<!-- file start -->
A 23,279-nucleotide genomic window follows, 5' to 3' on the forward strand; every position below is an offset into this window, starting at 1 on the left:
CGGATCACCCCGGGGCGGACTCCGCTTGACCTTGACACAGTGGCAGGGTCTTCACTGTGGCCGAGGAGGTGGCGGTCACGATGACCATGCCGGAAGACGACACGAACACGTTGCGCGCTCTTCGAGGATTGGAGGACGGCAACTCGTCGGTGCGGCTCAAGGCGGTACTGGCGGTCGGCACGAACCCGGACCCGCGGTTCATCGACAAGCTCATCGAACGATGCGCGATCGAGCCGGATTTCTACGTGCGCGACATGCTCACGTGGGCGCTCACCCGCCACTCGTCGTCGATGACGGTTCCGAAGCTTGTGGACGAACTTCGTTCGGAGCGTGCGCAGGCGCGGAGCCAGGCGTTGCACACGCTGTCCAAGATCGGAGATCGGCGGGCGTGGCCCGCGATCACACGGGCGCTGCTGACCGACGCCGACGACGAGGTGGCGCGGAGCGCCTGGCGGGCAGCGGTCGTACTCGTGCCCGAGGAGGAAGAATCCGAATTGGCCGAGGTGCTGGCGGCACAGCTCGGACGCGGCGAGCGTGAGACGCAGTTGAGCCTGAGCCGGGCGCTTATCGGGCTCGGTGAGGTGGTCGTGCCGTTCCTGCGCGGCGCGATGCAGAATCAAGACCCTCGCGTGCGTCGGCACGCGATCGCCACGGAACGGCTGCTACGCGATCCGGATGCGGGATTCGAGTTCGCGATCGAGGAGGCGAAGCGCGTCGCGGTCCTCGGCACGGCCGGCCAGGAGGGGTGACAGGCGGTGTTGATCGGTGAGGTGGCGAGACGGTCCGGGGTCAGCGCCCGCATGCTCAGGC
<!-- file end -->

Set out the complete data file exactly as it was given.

A 23,279-nucleotide genomic window follows, 5' to 3' on the forward strand; every position below is an offset into this window, starting at 1 on the left:
CGGATCACCCCGGGGCGGACTCCGCTTGACCTTGACACAGTGGCAGGGTCTTCACTGTGGCCGAGGAGGTGGCGGTCACGATGACCATGCCGGAAGACGACACGAACACGTTGCGCGCTCTTCGAGGATTGGAGGACGGCAACTCGTCGGTGCGGCTCAAGGCGGTACTGGCGGTCGGCACGAACCCGGACCCGCGGTTCATCGACAAGCTCATCGAACGATGCGCGATCGAGCCGGATTTCTACGTGCGCGACATGCTCACGTGGGCGCTCACCCGCCACTCGTCGTCGATGACGGTTCCGAAGCTTGTGGACGAACTTCGTTCGGAGCGTGCGCAGGCGCGGAGCCAGGCGTTGCACACGCTGTCCAAGATCGGAGATCGGCGGGCGTGGCCCGCGATCACACGGGCGCTGCTGACCGACGCCGACGACGAGGTGGCGCGGAGCGCCTGGCGGGCAGCGGTCGTACTCGTGCCCGAGGAGGAAGAATCCGAATTGGCCGAGGTGCTGGCGGCACAGCTCGGACGCGGCGAGCGTGAGACGCAGTTGAGCCTGAGCCGGGCGCTTATCGGGCTCGGTGAGGTGGTCGTGCCGTTCCTGCGCGGCGCGATGCAGAATCAAGACCCTCGCGTGCGTCGGCACGCGATCGCCACGGAACGGCTGCTACGCGATCCGGATGCGGGATTCGAGTTCGCGATCGAGGAGGCGAAGCGCGTCGCGGTCCTCGGCACGGCCGGCCAGGAGGGGTGACAGGCGGTGTTGATCGGTGAGGTGGCGAGACGGTCCGGGGTCAGCGCCCGCATGCTCAGGC